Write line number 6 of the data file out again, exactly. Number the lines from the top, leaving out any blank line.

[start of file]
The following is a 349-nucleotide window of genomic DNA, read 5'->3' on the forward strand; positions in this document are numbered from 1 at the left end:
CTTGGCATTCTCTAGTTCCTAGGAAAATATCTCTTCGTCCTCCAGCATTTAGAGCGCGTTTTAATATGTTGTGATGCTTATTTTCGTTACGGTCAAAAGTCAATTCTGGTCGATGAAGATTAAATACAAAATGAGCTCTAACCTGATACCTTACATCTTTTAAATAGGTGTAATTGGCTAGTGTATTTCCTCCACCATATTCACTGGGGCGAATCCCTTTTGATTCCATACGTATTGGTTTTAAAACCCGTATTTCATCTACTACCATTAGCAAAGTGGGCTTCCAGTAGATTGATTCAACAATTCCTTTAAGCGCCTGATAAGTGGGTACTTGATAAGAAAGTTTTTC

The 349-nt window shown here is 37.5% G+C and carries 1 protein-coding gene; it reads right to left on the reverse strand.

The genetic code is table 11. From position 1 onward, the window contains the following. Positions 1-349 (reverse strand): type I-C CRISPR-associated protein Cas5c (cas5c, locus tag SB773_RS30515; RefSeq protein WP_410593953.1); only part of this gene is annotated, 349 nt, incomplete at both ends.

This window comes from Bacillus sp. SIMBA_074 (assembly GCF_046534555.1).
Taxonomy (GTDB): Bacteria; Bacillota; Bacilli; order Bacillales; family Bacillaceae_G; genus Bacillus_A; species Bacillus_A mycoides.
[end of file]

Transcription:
Taxonomy (GTDB): Bacteria; Bacillota; Bacilli; order Bacillales; family Bacillaceae_G; genus Bacillus_A; species Bacillus_A mycoides.